# Diffraction and Interference

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Diffraction and Interference
Explaining the wave nature of light.

Christiaan Huygens Christiaan Huygens improved upon the first Wave Model of Light proposed by Robert Hooke Huygens’ Principle: A wave consists of many small point sources of tiny secondary waves, called wavelets, which propogate outward in a concentric circle at the same speed as the wave itself. The line tangent to all the wavelets constitutes the wave front.

Diffraction Diffraction is defined as the spreading out of the wave as it passes through a small opening or around an obstacle Particles do not experience diffraction If light diffracts, then clearly it is a wave

Diffraction Based on experimental data using water waves in a ripple tank, it has been found that the extent of diffraction depends on the wavelength and the width of the opening. More specifically, it depends on the ratio of the two: The longer the wavelength, the greater the diffraction. The smaller the opening, the greater the diffraction Since light has a very small wavelenth, you need to have a very small opening to experience diffraction

Interference

Interference

Interference

Young’s Experiment Bright areas on the interference pattern represent constructive interference and are called maxima and dark areas represent destructive interference and are called minima.

Young’s Experiment Antinodes are defined as positions in an interference pattern where there is only constructive interference Nodes are defined as positions in an interference pattern where there is only destructive interference

The Central Antinode The central antinode occurs along the perpendicular bisector Both waves travel the same distance from the slits to the screen and therefore arrive at the screen in phase .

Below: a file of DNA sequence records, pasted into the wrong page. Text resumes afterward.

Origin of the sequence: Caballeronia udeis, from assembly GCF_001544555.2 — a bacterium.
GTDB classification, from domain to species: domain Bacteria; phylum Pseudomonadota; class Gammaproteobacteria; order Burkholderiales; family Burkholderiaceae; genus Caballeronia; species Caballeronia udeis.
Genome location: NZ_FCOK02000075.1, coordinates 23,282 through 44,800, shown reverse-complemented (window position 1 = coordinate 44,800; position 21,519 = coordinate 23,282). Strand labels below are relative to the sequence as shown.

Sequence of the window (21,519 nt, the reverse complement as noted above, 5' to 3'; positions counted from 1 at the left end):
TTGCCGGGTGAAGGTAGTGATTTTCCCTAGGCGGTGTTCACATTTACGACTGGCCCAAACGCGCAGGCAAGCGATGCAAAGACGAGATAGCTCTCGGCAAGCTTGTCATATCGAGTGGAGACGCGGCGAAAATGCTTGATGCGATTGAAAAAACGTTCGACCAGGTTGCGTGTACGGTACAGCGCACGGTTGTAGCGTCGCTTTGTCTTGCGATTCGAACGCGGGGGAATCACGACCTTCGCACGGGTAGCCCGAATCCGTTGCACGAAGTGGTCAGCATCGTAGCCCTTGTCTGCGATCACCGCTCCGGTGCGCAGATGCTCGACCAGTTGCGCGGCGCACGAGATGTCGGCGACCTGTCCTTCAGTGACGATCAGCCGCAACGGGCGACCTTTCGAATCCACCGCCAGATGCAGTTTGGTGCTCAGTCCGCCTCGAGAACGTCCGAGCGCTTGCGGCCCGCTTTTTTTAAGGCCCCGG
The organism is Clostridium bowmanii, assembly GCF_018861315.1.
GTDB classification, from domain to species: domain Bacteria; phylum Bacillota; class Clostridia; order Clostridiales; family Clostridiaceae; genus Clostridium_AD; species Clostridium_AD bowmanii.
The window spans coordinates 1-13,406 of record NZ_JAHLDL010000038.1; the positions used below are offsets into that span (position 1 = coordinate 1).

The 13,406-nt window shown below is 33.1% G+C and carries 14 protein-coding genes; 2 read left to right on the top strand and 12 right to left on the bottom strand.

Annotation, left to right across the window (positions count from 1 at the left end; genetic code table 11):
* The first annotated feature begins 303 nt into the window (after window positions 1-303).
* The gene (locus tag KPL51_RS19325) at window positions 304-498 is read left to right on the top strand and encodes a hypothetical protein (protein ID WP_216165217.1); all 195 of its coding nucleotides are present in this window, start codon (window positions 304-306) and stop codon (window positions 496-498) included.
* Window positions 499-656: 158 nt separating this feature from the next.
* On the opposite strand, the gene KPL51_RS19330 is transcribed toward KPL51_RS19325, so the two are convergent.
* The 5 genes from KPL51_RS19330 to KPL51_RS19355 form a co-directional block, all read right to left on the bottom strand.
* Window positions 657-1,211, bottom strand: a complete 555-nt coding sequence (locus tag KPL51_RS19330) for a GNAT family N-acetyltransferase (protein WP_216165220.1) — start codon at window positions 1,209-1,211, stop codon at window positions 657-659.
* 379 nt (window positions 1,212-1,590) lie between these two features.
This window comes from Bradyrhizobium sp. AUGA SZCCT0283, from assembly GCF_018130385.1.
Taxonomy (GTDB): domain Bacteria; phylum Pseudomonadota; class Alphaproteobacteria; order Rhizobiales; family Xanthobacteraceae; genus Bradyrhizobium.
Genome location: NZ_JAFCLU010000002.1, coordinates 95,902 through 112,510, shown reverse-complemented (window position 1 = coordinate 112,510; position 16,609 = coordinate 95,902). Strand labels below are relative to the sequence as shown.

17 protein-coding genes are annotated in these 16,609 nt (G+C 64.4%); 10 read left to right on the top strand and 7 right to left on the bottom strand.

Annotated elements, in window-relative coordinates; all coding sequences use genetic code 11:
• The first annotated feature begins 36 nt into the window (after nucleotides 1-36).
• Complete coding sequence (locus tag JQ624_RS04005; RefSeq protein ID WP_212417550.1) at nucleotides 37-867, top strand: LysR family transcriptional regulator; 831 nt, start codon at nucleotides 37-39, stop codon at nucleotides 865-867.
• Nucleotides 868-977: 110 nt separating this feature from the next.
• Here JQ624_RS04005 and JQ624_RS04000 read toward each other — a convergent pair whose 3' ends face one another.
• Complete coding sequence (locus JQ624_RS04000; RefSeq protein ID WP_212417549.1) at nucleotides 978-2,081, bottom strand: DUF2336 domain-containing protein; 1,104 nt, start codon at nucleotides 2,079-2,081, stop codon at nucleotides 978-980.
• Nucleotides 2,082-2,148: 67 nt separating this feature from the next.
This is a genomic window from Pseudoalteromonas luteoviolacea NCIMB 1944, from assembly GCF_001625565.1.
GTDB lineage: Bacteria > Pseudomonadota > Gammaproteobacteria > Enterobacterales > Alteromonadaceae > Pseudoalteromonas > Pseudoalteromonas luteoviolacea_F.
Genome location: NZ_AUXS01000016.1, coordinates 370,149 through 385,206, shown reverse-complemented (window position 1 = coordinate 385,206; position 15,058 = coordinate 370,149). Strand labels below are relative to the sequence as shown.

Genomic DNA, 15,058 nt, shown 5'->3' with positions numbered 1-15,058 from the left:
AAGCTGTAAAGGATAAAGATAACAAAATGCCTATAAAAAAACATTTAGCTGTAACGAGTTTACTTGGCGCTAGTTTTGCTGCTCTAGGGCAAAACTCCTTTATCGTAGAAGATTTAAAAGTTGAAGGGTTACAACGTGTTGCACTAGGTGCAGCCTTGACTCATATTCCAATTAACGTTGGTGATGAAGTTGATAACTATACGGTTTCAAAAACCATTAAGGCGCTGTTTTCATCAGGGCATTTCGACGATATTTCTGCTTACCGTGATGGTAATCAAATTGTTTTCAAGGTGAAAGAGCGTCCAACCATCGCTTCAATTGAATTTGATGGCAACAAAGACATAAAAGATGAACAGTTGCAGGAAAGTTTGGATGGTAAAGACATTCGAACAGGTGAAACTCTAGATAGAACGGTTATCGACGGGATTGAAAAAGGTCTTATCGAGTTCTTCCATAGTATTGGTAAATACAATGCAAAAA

The First Node The first node is also called the first minimum or first dark fringe. One wave will travel half a wavelength more than the other, causing them to be out of phase (destructive interference)

The First Antinode The first antinode is also called the first maximum or first dark fringe. One wave will travel one wavelength more than the other, causing them to be in phase (constructive interference)

The Mathematics Recall that antinodes have a path difference of one wavelength The distance S1 – X represents the path difference. If Pn is a large distance from the slits, then the two paths are approximately parallel near the slits and as such, we can make a right triangle connecting S2 to X. As a result of this right triangle, we have the following relationship:

The Mathematics For nodes (destructive interference), we could derive the relationship the same way with one difference: the path difference is half a wavelength. As such our formula for nodes is:

Finding Wavelength Experimentally
In the laboratory, it is difficult to measure the angle of diffraction because it is extremely small. It is much easier to find sinθ by determining where l is much larger than x allowing us to use sinθ rather than tan θ

Finding Wavelength Experimentally
If we substitute into our relationship in place of sinθ and solve for wavelength, we get a new relationship for antinodes: and for nodes:

Diffraction Gratings Young’s experiment only used two small openings.
A diffraction grating has a very large number of equally spaced, parallel lines that act as individual light sources The pattern that is created is similar to the double slit apparatus, but delivers more energy increasing the brightness of the fringes. The fringes are also narrower. If light with multiple wavelengths is used, a diffraction grating will separate the wavelengths and a spectrum will be produced. Diffraction gratings usually are described in terms of number of lines per unit of measurement Ex) 1000 lines/cm To determine the value of d (distance between slits), find the inverse of number of lines per unit of measurement Ex) d = 1/1000 lines/cm = cm

In Summary

Example 1 Monochromatic light is incident on two slits separated by
0.30 mm, and the first bright fringe (n = 1 antinode) is located at an angle of from the central antinode. What is the wavelength of the light?

Example 2 A student measuring the wavelength of light emitted by
a krypton gas sample directs the light through two slits separated by mm. An interference pattern is created on a screen 3.0 m from the slits and the distance between the second bright (n = 2 antinode) fringe and the central antinode is measured to be 1.18 cm. What is one of the wavelengths of light emitted by the krypton gas sample?

Example 3 A diffraction grating has 1000 lines/1 cm. When light passes through the grating, an interference pattern is produced on a screen 4.00 m away. The first-order bright fringe is 19.2 cm away from the central antinode. What is the wavelength and colour of the light?